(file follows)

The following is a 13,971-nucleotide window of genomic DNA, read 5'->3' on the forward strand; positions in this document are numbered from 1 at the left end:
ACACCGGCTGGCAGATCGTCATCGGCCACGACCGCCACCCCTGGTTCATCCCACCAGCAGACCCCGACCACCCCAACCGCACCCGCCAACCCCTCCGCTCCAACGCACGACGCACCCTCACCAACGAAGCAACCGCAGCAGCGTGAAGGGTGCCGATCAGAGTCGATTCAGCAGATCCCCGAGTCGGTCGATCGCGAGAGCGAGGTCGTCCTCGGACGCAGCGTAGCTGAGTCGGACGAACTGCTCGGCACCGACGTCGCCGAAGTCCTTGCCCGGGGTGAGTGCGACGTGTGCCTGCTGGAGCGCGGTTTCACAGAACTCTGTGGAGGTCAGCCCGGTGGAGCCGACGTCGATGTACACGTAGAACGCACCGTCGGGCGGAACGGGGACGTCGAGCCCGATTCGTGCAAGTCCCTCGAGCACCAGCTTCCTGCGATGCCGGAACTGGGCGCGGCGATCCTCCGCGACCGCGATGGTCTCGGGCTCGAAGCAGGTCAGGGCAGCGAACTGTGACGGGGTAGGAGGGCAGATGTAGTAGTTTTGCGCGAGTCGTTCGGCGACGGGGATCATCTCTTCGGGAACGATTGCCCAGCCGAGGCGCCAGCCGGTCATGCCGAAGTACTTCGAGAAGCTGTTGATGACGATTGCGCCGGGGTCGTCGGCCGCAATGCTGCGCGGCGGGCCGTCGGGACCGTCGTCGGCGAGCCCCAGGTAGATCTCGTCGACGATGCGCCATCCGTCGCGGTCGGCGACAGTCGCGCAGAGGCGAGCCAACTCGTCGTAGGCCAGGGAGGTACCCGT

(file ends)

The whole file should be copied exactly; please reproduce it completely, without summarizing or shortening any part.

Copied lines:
The following is a 13,971-nucleotide window of genomic DNA, read 5'->3' on the forward strand; positions in this document are numbered from 1 at the left end:
ACACCGGCTGGCAGATCGTCATCGGCCACGACCGCCACCCCTGGTTCATCCCACCAGCAGACCCCGACCACCCCAACCGCACCCGCCAACCCCTCCGCTCCAACGCACGACGCACCCTCACCAACGAAGCAACCGCAGCAGCGTGAAGGGTGCCGATCAGAGTCGATTCAGCAGATCCCCGAGTCGGTCGATCGCGAGAGCGAGGTCGTCCTCGGACGCAGCGTAGCTGAGTCGGACGAACTGCTCGGCACCGACGTCGCCGAAGTCCTTGCCCGGGGTGAGTGCGACGTGTGCCTGCTGGAGCGCGGTTTCACAGAACTCTGTGGAGGTCAGCCCGGTGGAGCCGACGTCGATGTACACGTAGAACGCACCGTCGGGCGGAACGGGGACGTCGAGCCCGATTCGTGCAAGTCCCTCGAGCACCAGCTTCCTGCGATGCCGGAACTGGGCGCGGCGATCCTCCGCGACCGCGATGGTCTCGGGCTCGAAGCAGGTCAGGGCAGCGAACTGTGACGGGGTAGGAGGGCAGATGTAGTAGTTTTGCGCGAGTCGTTCGGCGACGGGGATCATCTCTTCGGGAACGATTGCCCAGCCGAGGCGCCAGCCGGTCATGCCGAAGTACTTCGAGAAGCTGTTGATGACGATTGCGCCGGGGTCGTCGGCCGCAATGCTGCGCGGCGGGCCGTCGGGACCGTCGTCGGCGAGCCCCAGGTAGATCTCGTCGACGATGCGCCATCCGTCGCGGTCGGCGACAGTCGCGCAGAGGCGAGCCAACTCGTCGTAGGCCAGGGAGGTACCCGT